Water pump and faucet questions


New member

I am looking at an '82 Westfalia for sale. The owner say's he doesn't know if the water pump and sink have ever been used. Is the pump and sink still useable, or could there have been damage from non-use that would prevent the water pump and sink's use?

Thank you,

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Capt. Mike

Check the tank first for growing things, old deposits & dirt. Then clean & sanitize the system before using.

About the only thing that would hurt the water system is corrosion of the pump. You can test it -- see the Bentley manual for further information & wiring diagrams. The piping was all plastic so not likely to corrode -- though I'd inspect for damage before filling the tank. And then just a little the first time.

Capt. Mike

Transferred from other posts to consolidate similar topic.

Dripping Leak on Water Tank/Pump Connection

bemuzed Junior Member # 611 posted 02-16-2001 01:16 AM

There is a leak on the connection between the water tank and water pump on my '78 Westy. When the bus was purchased the original pump had been stripped, so I ordered one from GoWesty! And installed with little problems. The pump worked fine, but the pesky leak has dripped through two seperate efforts at seam & pipe seals. Any help would be appreciated. I tried to check the archives at different times but never could access the Sink & Water Archive. I've had trouble getting the tank out of the cabinet to have a closer look. so any help with freeing the tank without damaging anything (if necessary) would also be appreciated. Thanks.

-1st Time Westy Owner

Capt. Mike Moderator Member # 11 posted 02-16-2001 09:42 PM

There is an out-of-print shop manual titled Service Manual Type 2 that covers camping equipment in a lot more detail but it's still pretty quiet about the water tank. It does have one reference about removing the "cover plate for water tank drain hose." The tank has a drain hose that runs out the bottom of the vehicle. It's clamped to the floor pan with a plate and a couple of screws. That would have to be freed up to allow the tank to come out of the cabinet.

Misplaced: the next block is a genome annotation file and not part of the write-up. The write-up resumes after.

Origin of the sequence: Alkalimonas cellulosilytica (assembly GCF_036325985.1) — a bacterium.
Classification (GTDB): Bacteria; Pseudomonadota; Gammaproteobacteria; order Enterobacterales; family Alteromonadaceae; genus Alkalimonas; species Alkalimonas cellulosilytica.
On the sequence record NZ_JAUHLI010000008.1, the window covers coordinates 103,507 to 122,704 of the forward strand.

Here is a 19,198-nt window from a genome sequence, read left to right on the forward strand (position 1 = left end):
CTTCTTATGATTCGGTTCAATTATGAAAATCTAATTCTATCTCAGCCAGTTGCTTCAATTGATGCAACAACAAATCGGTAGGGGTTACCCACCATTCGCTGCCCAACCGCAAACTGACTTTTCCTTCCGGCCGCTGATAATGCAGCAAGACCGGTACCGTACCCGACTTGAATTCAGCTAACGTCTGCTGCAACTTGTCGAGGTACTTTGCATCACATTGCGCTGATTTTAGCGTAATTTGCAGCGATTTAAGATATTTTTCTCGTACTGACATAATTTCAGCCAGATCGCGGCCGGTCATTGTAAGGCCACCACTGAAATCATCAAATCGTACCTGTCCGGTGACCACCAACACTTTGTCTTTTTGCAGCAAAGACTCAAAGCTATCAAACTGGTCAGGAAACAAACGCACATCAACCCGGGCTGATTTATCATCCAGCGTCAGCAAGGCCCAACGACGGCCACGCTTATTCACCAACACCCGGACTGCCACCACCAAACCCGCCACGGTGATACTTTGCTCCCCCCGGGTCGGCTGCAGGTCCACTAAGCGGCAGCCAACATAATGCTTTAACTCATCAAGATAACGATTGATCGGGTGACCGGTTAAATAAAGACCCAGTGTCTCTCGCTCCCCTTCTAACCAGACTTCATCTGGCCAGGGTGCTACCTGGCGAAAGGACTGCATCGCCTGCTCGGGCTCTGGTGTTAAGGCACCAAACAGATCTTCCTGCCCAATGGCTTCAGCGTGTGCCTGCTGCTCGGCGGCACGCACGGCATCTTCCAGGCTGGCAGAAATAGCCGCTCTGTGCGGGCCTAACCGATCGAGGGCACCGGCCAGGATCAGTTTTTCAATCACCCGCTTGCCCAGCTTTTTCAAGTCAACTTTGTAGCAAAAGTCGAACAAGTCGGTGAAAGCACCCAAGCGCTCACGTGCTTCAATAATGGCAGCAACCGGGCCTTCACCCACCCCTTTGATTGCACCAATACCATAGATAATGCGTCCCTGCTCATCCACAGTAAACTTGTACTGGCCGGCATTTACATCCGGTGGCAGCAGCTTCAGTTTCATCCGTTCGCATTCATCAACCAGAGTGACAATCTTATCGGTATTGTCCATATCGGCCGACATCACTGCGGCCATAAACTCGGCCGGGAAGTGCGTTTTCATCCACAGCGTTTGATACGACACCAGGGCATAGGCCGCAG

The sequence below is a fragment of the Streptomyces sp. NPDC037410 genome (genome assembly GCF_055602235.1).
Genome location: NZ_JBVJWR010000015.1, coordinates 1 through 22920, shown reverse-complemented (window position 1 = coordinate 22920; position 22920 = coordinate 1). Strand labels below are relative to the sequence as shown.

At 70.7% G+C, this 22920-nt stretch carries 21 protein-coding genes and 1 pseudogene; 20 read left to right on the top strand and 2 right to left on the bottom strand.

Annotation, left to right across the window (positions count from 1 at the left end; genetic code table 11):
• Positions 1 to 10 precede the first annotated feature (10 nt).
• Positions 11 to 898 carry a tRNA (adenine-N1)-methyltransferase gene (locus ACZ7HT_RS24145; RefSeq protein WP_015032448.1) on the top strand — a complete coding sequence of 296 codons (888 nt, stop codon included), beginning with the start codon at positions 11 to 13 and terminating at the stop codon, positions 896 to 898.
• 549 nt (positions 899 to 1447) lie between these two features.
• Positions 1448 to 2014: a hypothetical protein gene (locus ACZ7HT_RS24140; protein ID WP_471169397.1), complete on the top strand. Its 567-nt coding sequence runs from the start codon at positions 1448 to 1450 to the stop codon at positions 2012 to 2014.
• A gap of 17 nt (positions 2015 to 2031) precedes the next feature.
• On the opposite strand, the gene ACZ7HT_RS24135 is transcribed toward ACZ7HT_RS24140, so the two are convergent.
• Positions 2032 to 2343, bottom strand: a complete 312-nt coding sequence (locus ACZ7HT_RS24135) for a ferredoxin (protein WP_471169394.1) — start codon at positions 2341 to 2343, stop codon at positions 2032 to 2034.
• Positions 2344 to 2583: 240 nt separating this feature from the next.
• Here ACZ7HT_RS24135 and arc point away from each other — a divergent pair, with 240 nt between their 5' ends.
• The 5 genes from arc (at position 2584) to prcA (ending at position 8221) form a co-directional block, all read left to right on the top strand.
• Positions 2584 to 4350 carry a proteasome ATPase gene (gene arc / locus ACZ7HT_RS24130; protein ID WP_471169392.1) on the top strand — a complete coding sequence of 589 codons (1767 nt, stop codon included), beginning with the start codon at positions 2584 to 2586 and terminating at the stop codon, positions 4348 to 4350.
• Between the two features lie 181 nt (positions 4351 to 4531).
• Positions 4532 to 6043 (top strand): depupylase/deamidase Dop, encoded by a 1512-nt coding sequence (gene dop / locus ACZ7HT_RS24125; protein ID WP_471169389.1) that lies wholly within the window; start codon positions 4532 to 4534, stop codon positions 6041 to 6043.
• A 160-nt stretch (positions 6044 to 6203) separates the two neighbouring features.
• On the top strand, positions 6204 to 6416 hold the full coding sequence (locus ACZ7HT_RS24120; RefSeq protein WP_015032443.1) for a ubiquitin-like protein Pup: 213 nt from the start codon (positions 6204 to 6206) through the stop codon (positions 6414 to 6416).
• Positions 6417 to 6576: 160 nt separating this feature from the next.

They also mention removing the doors from the hinges when pulling the cabinet. But don't be surprised if you find the plastic fill line GLUED in through the cabinet top. I remember the drain for the sink was glued on mine.

bemuzed Junior Member # 611 posted 02-19-2001 04:49 PM

Thanks for the tips on getting the tank out.
I was wondering if you had any tips on stopping the drip?

Thanks for the reply.

Capt. Mike Moderator Member # 11 posted 03-07-2001 07:18 AM

For slide on and hose clamp type connections, you can use either the standard plumbers sealant or clear silicone seal to fill minor blemishes in the hose & nipple surfaces. For threaded fittings on plastic pipe, the Teflon tape is a good choice.

Sink faucet replacement

Gene & Heide Member # 477 posted 04-01-2001 06:13 PM

Frustration got the better of me so the faucet in my Westfalia has been replaced with a home made affair I feel works better
although perhaps not as attractive.

After I replaced the faucet the second time at $120 each from the VW dealer I decided there had to be a better way. The faucet always leaked into the cabinet below. Besides, it was easy to break off the spigot. I learned that the hard way.

I removed the faucet/switch assembly and sawed it off flush with the top edge of the flange which secures the faucet to the sink.
I drilled a 3/8 inch hole straight down through the faucet remainder. Into this hole I inserted a short length of 3/8 inch
copper tubing which was bent to a nice "J" shape that I felt put the water outlet about where I would want it.

The opening in the faucet remainder was filled with 2-part epoxy securing the tube in place and making the whole affair leak
proof. Next I reinstalled the faucet with the copper tube and made sure the stove cover would close down properly. It did.
The plastic tube from the storage tank was reconnected to the copper tube.

I drilled a 15/16 inch hole in the front panel under the sink on the extreme right side. This is the same panel through which the stove knobs protrude. I installed a rocker switch in the hole. I used Radio Shack part 275-730 which will handle 25 amps at 12 volts. Previously a test with an ammeter disclosed that my pump drew no more than 1.69 amps when starting and 1.4 to 1.5 amps running so the switch is not likely to burn out. The switch was connected to the pump wiring where the original switch had been located.

The switch cost about $3.00. Everything else I had on hand so the cost of this conversion was $3.00 plus an hours labor not
counting the time it took for the epoxy to cure. I chose to buy a Unibit - a stepped, cone shapped affair that will drill through
thin materials - to get a nice hole quickly but I could have used a rat-tail file and saved the $23.49 cost of the Unibit.

I added a resistor to drop the current to the pump so that stream of water was not so forceful. I have since cut about 1 inch off